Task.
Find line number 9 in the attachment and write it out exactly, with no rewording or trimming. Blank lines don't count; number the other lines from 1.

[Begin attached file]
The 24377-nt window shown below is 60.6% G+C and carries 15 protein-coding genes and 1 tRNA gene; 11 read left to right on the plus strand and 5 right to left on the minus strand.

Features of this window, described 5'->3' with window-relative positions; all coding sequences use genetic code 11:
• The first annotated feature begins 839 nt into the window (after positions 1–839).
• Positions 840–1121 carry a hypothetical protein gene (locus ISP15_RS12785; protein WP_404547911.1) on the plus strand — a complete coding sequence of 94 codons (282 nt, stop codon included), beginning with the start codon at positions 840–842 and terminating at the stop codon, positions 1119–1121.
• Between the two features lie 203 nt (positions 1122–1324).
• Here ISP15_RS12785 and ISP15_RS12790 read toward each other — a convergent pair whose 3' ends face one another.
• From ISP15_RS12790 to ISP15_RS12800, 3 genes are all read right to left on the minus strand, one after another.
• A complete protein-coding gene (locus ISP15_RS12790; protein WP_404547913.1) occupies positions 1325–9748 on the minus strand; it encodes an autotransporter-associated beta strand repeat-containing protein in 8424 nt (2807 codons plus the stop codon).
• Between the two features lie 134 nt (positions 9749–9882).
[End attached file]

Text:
• Between the two features lie 134 nt (positions 9749–9882).